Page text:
A potent U.S. message in Africa

Obama, Bush meet on separate trips

By The Mercury

It’s rare that a U.S. president and a past president are in a continent other than North America at the same time. It’s even rarer when it occurs in Africa, a continent that the United States largely neglected until the last couple of decades.

But on Monday in Tanzania, former President George W. Bush joined President Barack Obama in honoring the victims of the 1998 bombing of the U.S. Embassies in Tanzania and Kenya by laying a wreath at a memorial at the new embassy.

The joint appearance came the day before President and Michelle Obama were to return to the United States after a week-long visit to several African nations. Former President Bush and his wife, Laura, are in Africa promoting health initiatives and women’s initiatives. Before going to Tanzania, the Bushes spent four days in Zambia, where they visited an agricultural program operated by women and funded in part by the U.S. Agency for International Development. Later, they helped clean a health clinic in Livingstone.

Although the two presidents and first ladies didn’t spend a great deal of time together, their bipartisan representation carries a potent message to all of Africa that America is and will continue to be invested there as a partner in humanitarian as well as economic ventures. That’s particularly timely given that China and even Middle Eastern countries are increasing their own influence in Africa.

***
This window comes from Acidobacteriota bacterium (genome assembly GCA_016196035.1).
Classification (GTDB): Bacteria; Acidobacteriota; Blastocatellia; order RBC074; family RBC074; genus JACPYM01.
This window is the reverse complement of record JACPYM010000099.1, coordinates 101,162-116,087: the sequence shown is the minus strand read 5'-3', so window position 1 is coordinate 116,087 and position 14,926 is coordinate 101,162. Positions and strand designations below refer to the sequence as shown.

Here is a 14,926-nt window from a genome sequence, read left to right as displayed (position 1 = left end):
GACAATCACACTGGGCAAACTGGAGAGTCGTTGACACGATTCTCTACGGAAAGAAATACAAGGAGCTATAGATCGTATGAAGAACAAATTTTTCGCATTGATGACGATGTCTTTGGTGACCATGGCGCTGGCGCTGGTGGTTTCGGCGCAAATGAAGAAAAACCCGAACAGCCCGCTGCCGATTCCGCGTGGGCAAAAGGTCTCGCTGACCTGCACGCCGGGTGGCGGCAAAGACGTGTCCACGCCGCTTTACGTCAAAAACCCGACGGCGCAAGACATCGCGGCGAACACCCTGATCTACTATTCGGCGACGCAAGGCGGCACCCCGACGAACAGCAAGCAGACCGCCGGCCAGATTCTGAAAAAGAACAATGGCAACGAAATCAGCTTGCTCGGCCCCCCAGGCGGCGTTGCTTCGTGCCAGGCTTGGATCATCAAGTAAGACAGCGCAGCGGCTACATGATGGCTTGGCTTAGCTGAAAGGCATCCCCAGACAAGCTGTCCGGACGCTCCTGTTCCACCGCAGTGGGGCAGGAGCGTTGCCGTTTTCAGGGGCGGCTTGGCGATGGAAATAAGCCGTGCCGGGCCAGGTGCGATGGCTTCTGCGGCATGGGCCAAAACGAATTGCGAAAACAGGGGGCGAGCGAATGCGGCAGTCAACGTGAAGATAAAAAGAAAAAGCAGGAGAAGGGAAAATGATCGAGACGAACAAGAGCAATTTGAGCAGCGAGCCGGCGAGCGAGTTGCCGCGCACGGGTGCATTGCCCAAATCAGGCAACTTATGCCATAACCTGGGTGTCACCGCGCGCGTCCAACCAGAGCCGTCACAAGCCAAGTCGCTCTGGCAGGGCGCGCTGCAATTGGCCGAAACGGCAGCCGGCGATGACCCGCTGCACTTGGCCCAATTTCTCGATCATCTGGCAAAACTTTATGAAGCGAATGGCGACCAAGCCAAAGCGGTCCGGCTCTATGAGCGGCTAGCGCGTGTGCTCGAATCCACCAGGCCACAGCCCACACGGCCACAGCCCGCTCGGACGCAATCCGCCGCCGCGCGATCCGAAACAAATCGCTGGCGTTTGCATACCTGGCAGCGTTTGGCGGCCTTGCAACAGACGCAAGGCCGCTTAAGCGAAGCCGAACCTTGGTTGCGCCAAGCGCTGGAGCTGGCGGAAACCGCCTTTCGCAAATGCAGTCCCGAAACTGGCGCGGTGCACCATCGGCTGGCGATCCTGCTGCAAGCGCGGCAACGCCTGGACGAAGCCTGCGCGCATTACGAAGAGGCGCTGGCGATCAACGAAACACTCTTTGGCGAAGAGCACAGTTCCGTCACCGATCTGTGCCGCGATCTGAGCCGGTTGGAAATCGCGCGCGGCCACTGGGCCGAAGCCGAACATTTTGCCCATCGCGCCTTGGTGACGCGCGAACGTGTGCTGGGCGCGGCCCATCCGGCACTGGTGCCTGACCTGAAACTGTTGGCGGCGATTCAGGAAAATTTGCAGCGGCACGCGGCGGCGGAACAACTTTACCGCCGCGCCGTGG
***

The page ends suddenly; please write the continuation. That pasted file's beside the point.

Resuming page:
The Bushes’ visit, their third in three years, is driven by humanitarian concerns. Mrs. Bush, in fact welcomed Mrs. Obama to a “First Ladies Summit” that the former first lady hosted. In addition to the two Americans, the first ladies of Burkina Faso, Ethiopia, Mozambique, Namibia, Sierra Leone, Tanzania, Uganda and Zambia participated. Both American women are superb examples of the good that dedicated first ladies can accomplish.

President Obama, whose trip began in Senegal,  hopes to accomplish considerable good through the “Power Africa” initiative he unveiled in South Africa. This plan involves a preliminary investment of $7 billion in the next few years to provide electric power to millions of Africans for whom it is a fantasy. Two thirds of the people in sub-Saharan Africa do not have electricity.

On their trips, President Obama’s goals weren’t so different from former President Bush’s. What’s more, their presence together spoke volumes. Certainly Africa is big enough and important enough to keep them and future U.S. presidents occupied for a long time.









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